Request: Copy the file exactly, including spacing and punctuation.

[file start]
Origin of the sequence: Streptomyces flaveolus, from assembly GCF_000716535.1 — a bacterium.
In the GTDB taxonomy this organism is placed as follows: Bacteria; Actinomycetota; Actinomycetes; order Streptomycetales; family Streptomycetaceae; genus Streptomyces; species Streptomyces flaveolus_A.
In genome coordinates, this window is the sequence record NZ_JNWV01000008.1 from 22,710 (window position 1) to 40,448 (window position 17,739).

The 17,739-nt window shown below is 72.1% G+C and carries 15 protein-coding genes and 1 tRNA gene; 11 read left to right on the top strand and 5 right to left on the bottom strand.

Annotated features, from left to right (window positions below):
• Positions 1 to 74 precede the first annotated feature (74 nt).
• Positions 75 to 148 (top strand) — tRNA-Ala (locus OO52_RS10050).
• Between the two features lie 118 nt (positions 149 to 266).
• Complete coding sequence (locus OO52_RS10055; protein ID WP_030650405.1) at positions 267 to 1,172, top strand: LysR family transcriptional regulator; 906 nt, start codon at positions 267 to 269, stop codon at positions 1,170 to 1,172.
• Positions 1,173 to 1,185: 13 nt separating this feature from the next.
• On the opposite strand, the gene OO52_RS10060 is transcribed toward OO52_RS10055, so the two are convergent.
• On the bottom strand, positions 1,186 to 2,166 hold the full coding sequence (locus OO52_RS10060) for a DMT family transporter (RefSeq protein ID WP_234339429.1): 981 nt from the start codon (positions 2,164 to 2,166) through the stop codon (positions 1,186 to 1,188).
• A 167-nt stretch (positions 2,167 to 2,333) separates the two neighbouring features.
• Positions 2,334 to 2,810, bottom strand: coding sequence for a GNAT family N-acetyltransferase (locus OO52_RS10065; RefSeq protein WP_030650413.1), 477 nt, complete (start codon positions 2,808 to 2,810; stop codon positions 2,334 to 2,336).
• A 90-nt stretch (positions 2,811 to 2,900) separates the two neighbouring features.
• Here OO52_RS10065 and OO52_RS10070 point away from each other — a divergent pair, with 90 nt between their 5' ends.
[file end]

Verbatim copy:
Origin of the sequence: Streptomyces flaveolus, from assembly GCF_000716535.1 — a bacterium.
In the GTDB taxonomy this organism is placed as follows: Bacteria; Actinomycetota; Actinomycetes; order Streptomycetales; family Streptomycetaceae; genus Streptomyces; species Streptomyces flaveolus_A.
In genome coordinates, this window is the sequence record NZ_JNWV01000008.1 from 22,710 (window position 1) to 40,448 (window position 17,739).

The 17,739-nt window shown below is 72.1% G+C and carries 15 protein-coding genes and 1 tRNA gene; 11 read left to right on the top strand and 5 right to left on the bottom strand.

Annotated features, from left to right (window positions below):
• Positions 1 to 74 precede the first annotated feature (74 nt).
• Positions 75 to 148 (top strand) — tRNA-Ala (locus OO52_RS10050).
• Between the two features lie 118 nt (positions 149 to 266).
• Complete coding sequence (locus OO52_RS10055; protein ID WP_030650405.1) at positions 267 to 1,172, top strand: LysR family transcriptional regulator; 906 nt, start codon at positions 267 to 269, stop codon at positions 1,170 to 1,172.
• Positions 1,173 to 1,185: 13 nt separating this feature from the next.
• On the opposite strand, the gene OO52_RS10060 is transcribed toward OO52_RS10055, so the two are convergent.
• On the bottom strand, positions 1,186 to 2,166 hold the full coding sequence (locus OO52_RS10060) for a DMT family transporter (RefSeq protein ID WP_234339429.1): 981 nt from the start codon (positions 2,164 to 2,166) through the stop codon (positions 1,186 to 1,188).
• A 167-nt stretch (positions 2,167 to 2,333) separates the two neighbouring features.
• Positions 2,334 to 2,810, bottom strand: coding sequence for a GNAT family N-acetyltransferase (locus OO52_RS10065; RefSeq protein WP_030650413.1), 477 nt, complete (start codon positions 2,808 to 2,810; stop codon positions 2,334 to 2,336).
• A 90-nt stretch (positions 2,811 to 2,900) separates the two neighbouring features.
• Here OO52_RS10065 and OO52_RS10070 point away from each other — a divergent pair, with 90 nt between their 5' ends.